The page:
Religious leaders and MP raise the question of world peace
World peace was the topic of conversation when two religious leaders from different faiths came together to host a seminar.
The Rt Revd Mark Bryant, Bishop of Jarrow and Maulana Ataul Mujeeb Rashed, Imam of London Mosque were guest speakers at the recent event held at Hartlepool’s Nasir Mosque.
The seminar was organised by the Ahmadiyya Muslim Community and focused on bringing religious leaders and politics to the table to take questions from the audience which was made up of members of the local community.
The pair were joined by the Hartlepool MP Ian Wright and the Police and Crime Commissioner for Cleveland Barry Coppinger.
The theme of the event was World Peace and what it might take to realise it, as well as how words matter.
Mr Wright said word are important during a time of instability.
He said: “We are in a time of great instability, change and the unknown, a time where words are important.
“We must take care of how we talk to each other to avoid the creation of hate - there has been many examples this year alone.
“My colleague Jo Cox MP who was brutally murdered earlier this year is an example.”
Bishop Mark said: “In a world that is so sad in so many ways, it is good that all men, women and children of peace should celebrate our common dream and I hope that my being here this afternoon is in a very small way just that; it is about our celebrating together our common dream for world peace.
“As a Christian when I talk about peace, I do not simply mean an end to fighting and wars, wonderful as that may be but I think that when I talk about peace, I mean the world becoming the sort of place which Jesus Christ came to bring into the world.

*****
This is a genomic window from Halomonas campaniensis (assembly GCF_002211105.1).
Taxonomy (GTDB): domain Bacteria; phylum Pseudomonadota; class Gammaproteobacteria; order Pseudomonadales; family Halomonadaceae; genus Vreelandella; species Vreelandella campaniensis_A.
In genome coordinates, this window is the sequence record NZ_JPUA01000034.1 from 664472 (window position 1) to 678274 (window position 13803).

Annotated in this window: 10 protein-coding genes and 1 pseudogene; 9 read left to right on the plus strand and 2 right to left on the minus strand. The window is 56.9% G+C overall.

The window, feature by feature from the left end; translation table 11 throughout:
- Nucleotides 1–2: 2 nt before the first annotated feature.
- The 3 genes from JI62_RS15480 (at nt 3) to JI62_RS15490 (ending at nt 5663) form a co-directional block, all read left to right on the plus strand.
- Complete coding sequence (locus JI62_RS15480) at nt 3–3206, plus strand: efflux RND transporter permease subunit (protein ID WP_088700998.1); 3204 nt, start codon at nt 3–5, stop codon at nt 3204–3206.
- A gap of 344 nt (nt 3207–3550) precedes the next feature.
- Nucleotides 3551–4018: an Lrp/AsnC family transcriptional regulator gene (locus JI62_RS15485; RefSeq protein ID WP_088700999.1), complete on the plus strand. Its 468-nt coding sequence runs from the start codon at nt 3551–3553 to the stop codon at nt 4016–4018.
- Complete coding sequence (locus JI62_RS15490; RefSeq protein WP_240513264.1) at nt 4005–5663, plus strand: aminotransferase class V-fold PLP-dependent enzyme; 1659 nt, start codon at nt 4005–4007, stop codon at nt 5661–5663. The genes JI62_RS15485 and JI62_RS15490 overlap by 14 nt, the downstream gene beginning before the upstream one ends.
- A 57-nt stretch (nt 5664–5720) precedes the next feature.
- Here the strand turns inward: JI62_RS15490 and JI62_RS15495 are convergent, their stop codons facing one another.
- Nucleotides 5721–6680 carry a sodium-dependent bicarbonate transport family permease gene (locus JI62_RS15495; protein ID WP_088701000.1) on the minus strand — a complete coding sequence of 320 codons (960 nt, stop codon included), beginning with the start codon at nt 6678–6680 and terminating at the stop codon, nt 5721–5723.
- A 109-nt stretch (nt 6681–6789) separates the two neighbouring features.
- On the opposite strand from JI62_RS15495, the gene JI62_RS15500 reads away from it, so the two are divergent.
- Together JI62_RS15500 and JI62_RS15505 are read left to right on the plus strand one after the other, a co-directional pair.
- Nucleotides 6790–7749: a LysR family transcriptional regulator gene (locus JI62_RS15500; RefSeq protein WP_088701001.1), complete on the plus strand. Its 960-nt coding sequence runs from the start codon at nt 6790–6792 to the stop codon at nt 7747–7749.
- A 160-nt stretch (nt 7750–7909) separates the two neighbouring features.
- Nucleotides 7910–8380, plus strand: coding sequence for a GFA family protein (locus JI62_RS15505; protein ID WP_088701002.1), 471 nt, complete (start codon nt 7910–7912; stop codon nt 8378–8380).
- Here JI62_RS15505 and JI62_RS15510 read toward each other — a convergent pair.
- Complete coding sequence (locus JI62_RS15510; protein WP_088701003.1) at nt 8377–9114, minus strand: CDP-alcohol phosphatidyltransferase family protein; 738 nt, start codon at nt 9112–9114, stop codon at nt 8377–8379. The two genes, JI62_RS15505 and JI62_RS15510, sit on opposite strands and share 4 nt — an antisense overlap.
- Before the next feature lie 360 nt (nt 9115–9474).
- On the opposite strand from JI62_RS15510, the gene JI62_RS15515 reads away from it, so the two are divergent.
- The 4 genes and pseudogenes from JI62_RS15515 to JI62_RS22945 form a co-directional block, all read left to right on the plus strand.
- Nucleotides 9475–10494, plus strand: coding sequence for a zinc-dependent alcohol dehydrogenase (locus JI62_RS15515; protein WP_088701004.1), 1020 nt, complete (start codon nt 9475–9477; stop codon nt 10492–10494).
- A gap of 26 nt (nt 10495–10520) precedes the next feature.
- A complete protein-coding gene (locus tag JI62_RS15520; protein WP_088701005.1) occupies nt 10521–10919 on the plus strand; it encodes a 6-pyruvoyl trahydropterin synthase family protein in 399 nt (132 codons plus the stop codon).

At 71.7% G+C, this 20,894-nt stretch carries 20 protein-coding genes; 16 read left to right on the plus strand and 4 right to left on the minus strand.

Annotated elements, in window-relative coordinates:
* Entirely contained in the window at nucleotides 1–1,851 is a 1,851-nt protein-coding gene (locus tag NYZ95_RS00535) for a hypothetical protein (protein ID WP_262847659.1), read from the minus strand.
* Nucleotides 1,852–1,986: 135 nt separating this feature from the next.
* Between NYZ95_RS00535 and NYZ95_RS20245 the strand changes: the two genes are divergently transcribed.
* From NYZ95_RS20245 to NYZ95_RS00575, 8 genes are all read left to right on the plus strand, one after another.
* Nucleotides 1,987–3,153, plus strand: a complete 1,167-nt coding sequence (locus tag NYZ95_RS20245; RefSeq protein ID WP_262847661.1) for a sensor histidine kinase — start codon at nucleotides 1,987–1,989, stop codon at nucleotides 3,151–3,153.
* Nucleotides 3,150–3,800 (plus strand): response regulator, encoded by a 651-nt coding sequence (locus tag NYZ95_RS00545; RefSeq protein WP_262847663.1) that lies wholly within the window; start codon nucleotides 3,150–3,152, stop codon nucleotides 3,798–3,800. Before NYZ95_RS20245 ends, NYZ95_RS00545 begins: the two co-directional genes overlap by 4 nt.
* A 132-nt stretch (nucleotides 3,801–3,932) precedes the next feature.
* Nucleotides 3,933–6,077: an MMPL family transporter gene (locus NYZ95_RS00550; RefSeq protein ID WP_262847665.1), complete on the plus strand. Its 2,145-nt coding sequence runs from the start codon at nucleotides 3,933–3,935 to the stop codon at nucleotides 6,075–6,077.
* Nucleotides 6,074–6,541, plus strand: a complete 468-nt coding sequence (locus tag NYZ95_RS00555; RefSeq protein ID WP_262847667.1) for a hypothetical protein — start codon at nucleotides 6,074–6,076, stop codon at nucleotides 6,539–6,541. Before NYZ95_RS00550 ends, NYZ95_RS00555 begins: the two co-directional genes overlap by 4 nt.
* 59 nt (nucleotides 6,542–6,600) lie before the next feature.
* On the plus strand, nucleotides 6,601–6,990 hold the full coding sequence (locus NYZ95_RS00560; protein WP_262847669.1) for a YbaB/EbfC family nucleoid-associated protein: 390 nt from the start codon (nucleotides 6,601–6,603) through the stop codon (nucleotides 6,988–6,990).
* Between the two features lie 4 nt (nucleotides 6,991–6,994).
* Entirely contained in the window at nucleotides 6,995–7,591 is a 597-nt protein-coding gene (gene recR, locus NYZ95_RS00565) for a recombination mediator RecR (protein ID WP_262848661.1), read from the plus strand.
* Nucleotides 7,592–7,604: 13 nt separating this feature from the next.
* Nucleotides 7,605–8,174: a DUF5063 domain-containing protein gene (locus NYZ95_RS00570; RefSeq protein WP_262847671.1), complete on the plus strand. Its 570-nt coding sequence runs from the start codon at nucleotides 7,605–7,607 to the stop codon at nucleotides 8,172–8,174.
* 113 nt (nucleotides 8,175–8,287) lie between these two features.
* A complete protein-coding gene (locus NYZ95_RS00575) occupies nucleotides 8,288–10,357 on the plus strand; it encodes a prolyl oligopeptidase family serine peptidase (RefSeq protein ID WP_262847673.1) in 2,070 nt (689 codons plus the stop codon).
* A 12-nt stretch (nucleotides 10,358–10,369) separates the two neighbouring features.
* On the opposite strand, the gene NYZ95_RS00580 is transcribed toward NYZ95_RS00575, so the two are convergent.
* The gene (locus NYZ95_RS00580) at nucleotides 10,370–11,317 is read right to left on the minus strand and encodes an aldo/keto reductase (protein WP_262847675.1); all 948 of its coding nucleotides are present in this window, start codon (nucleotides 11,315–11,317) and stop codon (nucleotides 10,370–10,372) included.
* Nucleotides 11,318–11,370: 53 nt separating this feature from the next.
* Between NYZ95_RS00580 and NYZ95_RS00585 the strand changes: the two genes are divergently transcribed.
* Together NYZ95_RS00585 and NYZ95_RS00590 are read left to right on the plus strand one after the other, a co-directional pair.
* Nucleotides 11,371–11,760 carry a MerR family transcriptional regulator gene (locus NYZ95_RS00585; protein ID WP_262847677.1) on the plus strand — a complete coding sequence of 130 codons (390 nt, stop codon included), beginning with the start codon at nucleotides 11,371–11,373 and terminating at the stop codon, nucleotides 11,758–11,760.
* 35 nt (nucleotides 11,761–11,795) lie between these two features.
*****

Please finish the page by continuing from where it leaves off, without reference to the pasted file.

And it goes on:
“A world where all men and women and children can live together in peace and harmony, where their basic needs are met and where nobody is left out.
“That, I hope and believe, is something of our common dream.
“We all know from our own human experience that peace is contagious.
“We all know, for example, that if we are somewhere and somebody smiles at us or is kind to us or says something good to us then we feel better and we are far more likely to be kinder and more loving to the people we meet, and equally, of course, it works the other way round: if somebody is cross or unkind to us, we will feel hurt and are much more likely to go off and be unkind or uncaring to someone else.
“So peace is contagious and world peace begins with me.
Imam Maulana Ataul Mujeeb Rashed said: “The journey of peace begins from each individual - trying to find their own peace - to bless your own-self with the feeling of peace this can lead to world peace - because it spreads”